Friday, 8th of February 2019
“There are two kinds of forecasters: those who don’t know, and those who don’t know they don’t know,”
― Rolf Dobelli, The Art of Thinking Clearly: Better Thinking, Better Decisions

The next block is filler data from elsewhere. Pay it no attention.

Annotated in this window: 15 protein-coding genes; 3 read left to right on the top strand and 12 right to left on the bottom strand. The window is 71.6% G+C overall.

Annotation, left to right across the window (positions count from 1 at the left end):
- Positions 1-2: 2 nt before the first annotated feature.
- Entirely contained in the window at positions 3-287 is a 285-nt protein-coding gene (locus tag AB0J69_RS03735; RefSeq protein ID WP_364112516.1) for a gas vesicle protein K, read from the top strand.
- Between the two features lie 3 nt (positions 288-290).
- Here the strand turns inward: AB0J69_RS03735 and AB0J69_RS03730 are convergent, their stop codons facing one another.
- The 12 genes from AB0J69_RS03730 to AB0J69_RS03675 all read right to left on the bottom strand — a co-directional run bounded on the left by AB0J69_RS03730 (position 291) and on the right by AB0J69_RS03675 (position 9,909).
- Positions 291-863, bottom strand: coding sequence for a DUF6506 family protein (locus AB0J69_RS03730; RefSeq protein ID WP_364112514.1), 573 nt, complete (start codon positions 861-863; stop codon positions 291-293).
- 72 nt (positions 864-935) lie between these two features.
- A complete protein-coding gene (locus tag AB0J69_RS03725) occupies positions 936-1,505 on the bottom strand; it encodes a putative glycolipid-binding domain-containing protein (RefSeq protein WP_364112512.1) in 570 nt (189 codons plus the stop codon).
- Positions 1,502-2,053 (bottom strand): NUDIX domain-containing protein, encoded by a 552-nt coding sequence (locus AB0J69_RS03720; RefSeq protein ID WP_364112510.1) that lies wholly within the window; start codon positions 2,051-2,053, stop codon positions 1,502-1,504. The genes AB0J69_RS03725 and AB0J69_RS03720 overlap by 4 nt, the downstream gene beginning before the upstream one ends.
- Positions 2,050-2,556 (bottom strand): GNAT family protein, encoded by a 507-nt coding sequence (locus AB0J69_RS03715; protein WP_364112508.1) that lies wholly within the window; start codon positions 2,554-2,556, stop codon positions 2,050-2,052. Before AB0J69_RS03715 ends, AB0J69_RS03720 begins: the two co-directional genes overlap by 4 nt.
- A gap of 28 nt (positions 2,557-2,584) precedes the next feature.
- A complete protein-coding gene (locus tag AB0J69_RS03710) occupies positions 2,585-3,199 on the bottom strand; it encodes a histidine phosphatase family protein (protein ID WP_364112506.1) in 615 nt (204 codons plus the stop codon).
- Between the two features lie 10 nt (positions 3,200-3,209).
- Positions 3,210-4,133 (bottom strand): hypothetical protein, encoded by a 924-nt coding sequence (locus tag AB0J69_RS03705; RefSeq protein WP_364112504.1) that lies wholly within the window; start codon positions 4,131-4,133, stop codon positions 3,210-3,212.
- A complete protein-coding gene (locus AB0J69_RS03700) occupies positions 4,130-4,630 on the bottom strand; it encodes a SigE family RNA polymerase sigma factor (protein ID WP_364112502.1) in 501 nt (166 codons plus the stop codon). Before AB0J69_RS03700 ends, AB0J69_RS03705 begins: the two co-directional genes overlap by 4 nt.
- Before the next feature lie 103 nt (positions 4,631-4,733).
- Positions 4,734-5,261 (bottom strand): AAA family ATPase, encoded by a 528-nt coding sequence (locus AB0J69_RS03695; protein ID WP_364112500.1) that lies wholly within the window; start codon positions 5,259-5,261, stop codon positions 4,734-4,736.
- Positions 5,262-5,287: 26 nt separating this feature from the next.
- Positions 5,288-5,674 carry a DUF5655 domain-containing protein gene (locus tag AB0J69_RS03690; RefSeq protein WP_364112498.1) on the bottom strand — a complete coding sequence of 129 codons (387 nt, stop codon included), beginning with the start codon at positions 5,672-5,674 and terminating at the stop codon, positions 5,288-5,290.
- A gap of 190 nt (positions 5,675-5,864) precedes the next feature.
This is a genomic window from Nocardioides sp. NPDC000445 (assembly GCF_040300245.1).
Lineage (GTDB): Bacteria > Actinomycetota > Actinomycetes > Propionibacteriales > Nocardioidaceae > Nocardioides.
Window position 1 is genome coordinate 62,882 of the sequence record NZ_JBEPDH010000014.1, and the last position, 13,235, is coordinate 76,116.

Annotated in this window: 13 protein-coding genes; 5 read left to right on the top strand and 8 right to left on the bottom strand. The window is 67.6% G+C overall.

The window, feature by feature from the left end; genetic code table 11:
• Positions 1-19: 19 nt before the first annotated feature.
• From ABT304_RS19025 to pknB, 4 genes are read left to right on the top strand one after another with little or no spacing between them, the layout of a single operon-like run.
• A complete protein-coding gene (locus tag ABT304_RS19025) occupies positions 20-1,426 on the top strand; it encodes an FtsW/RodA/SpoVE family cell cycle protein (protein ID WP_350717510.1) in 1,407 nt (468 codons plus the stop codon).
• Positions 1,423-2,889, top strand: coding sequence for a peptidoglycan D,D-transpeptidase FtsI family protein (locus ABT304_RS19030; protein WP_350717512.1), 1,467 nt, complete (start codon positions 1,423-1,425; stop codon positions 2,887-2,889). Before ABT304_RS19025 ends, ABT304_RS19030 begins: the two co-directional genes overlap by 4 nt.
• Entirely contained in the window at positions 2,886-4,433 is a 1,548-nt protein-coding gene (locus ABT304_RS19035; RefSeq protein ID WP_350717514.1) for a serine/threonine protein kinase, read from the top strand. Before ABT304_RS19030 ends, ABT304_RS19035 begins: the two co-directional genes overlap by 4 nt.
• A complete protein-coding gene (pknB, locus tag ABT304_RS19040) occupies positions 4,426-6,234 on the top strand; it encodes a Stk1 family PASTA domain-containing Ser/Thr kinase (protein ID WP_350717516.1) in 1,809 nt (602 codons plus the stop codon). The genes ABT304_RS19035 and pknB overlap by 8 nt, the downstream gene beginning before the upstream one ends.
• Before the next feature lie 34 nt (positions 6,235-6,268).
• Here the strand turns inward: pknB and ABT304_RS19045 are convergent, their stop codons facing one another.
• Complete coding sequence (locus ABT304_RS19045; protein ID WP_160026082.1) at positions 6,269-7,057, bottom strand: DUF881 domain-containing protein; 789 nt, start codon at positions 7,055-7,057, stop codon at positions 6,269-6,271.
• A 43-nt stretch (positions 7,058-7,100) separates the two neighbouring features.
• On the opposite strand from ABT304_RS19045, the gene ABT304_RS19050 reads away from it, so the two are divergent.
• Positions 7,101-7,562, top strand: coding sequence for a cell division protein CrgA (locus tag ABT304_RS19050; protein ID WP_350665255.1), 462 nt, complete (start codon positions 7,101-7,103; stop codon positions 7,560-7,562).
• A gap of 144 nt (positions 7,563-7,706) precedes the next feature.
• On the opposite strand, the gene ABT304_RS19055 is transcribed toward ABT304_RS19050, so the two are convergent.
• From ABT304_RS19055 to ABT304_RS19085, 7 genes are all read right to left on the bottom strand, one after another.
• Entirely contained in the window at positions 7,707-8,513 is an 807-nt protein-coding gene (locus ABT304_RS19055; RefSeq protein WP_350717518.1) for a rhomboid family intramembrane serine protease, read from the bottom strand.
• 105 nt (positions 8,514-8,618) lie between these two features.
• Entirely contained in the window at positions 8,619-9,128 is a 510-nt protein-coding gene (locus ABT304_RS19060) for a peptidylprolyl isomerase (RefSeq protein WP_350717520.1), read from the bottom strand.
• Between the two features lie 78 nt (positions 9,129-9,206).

What is it with the change in risk appetite from January to February? Perhaps it is the realisation that all those New Year’s resolutions made after too much food and wine will remain unfulfilled for another year at least; or perhaps it is simply investors taking profits to capitalise on the ‘January Effect’, the seasonal boost to equities from market participants who have engaged in tax-loss harvesting at the end of the year buying back in. Last year there was a market melt-up in January built on exaggerated optimism about the dawning of a new era of ‘synchronised global growth’, followed in early February by an unprecedented spike in volatility and a brutal correction reminiscent of the 1987 flash crash. This year we have also seen an impressive January rally which, if this Thursday is anything to go by, could now end just as abruptly. However, there is reason to be cautiously optimistic about the outlook for equities this year. Not least because markets are cheaper than they were at the start of 2018, while investors are simultaneously much more bearish. Many investors are convinced that a global economic slowdown will lead to equity under-performance because fundamentals drive stock market returns. But one might reasonably ask where they have been living for the past 10 years, when anaemic growth coincided with a decade-long rally in risk assets. If there is one lesson from the post-crisis era it is that Central Banks can – and rather like to – disrupt the relationship between asset prices and the real economy in order to support the former whenever the latter stalls. Draghi et al. have hinted that if data continue to weaken then this time will be no different and monetary policy will be tailored to reduce the cost of capital for businesses and households. In Europe, where zero or negative policy rates prevail, the only option for the ECB is to restart its asset purchase programme; in the US, the Fed has already made noises about a potential pause in the present rate hiking cycle. The Draghi/Powell Put is alive and well. Still, there is no doubt that trouble is brewing in Europe. Italy is in recession, France is in revolt and EU Council President Donald Tusk seems to think that the best way to rally support for Mrs May’s Brexit deal is to speculate on what that “special place in hell looks like for those who promoted Brexit without even a sketch of a plan”. Anxiety over Brexit and the possibility of backsliding on Italian and French fiscal reforms is widespread. But all is not well in Germany, either, where industrial production figures released this week showed an unexpected contraction in the fourth quarter of last year. The heavily export-oriented German economy is perhaps the most vulnerable to slower global growth and escalating trade tensions, the latter courtesy of a belligerent US President with a dim view of Mutti and her open society. Few countries have committed to economic globalisation and the ‘liberal international order’ more enthusiastically than Germany – in part to compensate for its problematic national history – and few now have more to lose from the rising clamour to address trade imbalances. According to the World Bank, exports of goods and services account for some 47% of German GDP, as compared to 31% and 12% for the UK and US, respectively. Germany also has large and persistent current account surpluses with all of its major trade partners, including the US who are using the threat of auto tariffs as leverage in negotiations with the EU Commission. However, it is not just BMW and Volkswagen that stand to lose out from trade protectionism and a contraction in external demand. Among the Mittlestand, the traditionally family-run SMEs that form the backbone of the German economy and dot the picturesque valleys of the country’s south and west, there are many niche manufacturers of high-value products for sale abroad. During the European sovereign debt crisis, exporting such goods to China and the US was a boon, keeping Germany afloat. But the economy’s over-reliance on foreign appetite for German goods may yet come to a head if China continues to slow, the US loses patience with EU negotiators or warnings about customs checks, tariffs and hard borders in the event of a no-deal Brexit turn out to be more than bluff. We end this week’s newsletter on a cheerful note. I know what you must be thinking, but no, not on the decision by the US and Russia to suspend compliance with the Intermediate-Range Nuclear Forces (INF) Treaty, a 1987 arms control agreement to eliminate nuclear-capable land-based ballistic and cruise missiles from European soil. Something with marginally less radioactive consequences. Bedrock is fortunate enough to have been listed among CityWire Switzerland’s Top 50 Independent Asset Managers for Alternative Investments. We are all very pleased.